On June 22, 1945, American forces took the Japanese island of Okinawa after three months of bloody fighting. Fifty thousand Americans had been killed, wounded or become missing in action. Around 110,000 Japanese soldiers had died.

On August 6, 1945, the atom bomb was used on the city of Hiroshima.

Hiroshima
                                         Hiroshima

It was followed by a second bomb, which was dropped on Nagasaki on August 9. It was a plutonium bomb and it exploded at 11.02am local time.

That same day the Japanese Supreme War Direction Council met to discuss the proposal for unconditional surrender which had been made by the Allies in the Potsdam agreement. The council could not agree on a decision.

Emperor Hirohito then met in private with Prime Minister Suzuki and his Foreign Minister Togo, before gathering together his generals. It was now the early hours of August 10. The Emperor tried to persuade his generals to accept the terms of the surrender.

Eventually during the day the Japanese informed the Allies that they would give in.

On August 14 it was announced that the Emperor would made a proclamation to his people. This angered some Japanese soldiers who marched on the Imperial Palace to prevent transmission of the speech.

They failed. The following day Hirohito spoke to the people of Japan. In light of the two atomic bombs he used remarkable understatement when he said: “The war situation has developed not necessarily to Japan’s advantage.”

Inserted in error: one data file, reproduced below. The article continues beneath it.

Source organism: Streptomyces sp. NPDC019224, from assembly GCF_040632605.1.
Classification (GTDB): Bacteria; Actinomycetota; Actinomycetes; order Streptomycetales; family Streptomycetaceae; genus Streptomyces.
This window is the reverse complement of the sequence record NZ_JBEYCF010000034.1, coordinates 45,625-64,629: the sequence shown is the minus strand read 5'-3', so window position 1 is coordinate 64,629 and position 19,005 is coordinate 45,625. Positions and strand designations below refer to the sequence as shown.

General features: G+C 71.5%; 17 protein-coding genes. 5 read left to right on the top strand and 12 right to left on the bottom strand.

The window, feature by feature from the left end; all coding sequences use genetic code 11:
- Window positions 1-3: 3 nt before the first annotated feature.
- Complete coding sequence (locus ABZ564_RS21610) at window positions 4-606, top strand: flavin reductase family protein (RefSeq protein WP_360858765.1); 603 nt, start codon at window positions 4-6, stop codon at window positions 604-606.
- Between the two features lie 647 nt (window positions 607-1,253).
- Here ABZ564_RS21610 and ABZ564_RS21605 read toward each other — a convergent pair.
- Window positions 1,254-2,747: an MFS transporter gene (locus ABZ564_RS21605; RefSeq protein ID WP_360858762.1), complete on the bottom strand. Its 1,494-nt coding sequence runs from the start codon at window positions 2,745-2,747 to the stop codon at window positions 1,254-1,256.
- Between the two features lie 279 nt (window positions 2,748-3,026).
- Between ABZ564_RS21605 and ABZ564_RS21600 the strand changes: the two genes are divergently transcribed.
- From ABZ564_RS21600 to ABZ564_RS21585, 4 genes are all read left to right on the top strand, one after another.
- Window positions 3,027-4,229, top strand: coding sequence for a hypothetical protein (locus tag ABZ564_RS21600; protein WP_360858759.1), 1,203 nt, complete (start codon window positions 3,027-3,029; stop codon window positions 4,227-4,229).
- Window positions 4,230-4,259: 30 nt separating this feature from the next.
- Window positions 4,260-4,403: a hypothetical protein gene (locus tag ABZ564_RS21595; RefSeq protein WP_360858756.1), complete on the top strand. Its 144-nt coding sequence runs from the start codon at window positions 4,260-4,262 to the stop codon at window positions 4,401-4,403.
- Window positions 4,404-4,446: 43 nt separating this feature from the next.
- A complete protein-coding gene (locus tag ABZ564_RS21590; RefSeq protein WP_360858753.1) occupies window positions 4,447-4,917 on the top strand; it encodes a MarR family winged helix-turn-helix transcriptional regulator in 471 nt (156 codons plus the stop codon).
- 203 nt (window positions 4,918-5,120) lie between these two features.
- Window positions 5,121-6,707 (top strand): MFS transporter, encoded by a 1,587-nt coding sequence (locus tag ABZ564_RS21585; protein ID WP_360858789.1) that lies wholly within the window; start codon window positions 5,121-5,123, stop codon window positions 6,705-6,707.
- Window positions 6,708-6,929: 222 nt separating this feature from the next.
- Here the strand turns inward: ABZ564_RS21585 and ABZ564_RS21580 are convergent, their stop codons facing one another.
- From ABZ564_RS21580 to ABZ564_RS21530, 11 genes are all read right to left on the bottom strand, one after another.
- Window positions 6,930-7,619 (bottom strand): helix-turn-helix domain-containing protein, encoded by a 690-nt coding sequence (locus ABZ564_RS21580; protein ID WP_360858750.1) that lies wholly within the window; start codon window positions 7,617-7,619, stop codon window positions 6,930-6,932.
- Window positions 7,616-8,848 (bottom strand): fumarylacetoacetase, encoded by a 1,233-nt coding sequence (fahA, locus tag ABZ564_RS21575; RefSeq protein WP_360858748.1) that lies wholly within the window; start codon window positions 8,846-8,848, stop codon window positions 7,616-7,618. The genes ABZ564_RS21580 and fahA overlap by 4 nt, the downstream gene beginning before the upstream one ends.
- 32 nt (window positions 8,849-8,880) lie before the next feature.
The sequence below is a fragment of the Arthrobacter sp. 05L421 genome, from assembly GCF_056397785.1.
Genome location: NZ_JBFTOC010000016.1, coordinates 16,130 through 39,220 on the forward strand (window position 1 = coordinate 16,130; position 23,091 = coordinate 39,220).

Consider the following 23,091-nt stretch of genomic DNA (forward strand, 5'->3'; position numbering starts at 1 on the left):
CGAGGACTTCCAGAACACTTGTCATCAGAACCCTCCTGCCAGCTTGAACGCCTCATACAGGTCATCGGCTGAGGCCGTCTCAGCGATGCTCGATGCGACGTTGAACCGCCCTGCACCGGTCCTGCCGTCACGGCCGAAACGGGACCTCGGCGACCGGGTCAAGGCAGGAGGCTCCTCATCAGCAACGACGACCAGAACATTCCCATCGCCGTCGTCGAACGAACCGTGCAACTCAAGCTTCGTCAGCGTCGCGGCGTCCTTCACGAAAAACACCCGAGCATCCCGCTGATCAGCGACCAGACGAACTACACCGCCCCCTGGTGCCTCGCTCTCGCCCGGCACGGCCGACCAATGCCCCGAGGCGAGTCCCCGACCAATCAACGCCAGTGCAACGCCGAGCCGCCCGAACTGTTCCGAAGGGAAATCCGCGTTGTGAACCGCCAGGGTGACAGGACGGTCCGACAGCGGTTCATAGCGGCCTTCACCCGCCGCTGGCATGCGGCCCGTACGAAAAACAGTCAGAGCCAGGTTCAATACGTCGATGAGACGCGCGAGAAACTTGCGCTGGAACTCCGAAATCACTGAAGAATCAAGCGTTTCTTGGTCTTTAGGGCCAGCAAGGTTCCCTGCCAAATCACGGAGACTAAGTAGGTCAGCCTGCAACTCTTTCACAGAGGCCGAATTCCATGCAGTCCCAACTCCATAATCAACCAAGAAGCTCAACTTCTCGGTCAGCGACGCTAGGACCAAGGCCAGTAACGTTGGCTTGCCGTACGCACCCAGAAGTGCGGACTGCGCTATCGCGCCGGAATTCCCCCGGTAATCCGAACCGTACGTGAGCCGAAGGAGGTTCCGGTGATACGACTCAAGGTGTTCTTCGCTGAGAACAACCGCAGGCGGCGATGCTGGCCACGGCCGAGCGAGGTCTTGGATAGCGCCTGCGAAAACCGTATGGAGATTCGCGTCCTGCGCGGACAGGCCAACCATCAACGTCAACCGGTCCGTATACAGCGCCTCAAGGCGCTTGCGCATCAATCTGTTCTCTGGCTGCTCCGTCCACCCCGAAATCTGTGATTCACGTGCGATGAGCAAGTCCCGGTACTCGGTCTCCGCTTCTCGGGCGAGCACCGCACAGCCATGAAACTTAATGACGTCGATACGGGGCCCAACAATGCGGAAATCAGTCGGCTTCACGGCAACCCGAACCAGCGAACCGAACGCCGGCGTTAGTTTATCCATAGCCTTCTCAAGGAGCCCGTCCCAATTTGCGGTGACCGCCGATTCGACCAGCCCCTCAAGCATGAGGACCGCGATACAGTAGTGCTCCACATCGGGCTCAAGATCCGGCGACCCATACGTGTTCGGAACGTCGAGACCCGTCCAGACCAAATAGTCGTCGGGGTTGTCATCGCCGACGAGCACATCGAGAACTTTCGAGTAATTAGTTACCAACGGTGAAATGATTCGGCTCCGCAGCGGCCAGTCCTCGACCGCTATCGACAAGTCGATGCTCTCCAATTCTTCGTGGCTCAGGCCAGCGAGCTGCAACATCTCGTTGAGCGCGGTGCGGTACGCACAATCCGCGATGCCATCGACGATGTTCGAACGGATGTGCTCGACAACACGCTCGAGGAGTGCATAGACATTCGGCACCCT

Emperor Hirohito
                                Emperor Hirohito

He added that if they continued to fight it would cause the “obliteration of the Japanese nation”.

On September 2, 1945, the Japanese Foreign Minister and Chief of Staff signed the nation’s capitulation. They were standing on board the United States battleship Missouri, which was anchored in Tokyo Bay.

The Japanese delegation arrives to sign the surrender on board the USS Missouri
The Japanese delegation arrives to sign the surrender on board the USS Missouri

The document was then signed by General Douglas MacArthur and representatives of all the Allied states.

The war was over. The task of rebuilding a peace had begun.

 

A small object from history poses questions about a bravery medal

DSC_0178What stories could simple objects tell? What have they seen? What hands have held them?

Among my collection I have this RAF mug from the years before World War 2.

It features an engraved message: “Presented to Officers Mess, Calshot, by Squadron Leader The Rev. R.N Shapley, March 1936”.

In truth, when I first bought it I knew nothing about Ronald Norman Calshot or Shapley. I’ve done a little research, but am always meaning to do a lot more. I’m quite sure there will be people reading this article who know more about them than me.

Inscription: to the Officers' Mess at RAF Calshot
Inscription: to the Officers’ Mess at RAF Calshot

Calshot, which is situated near Southampton, in England, was initially established as a Royal Flying Corps base in 1913. It was taken over by the Royal Naval Air Service (RNAS) during the First World War and became an RAF station on the formation of the service in 1918.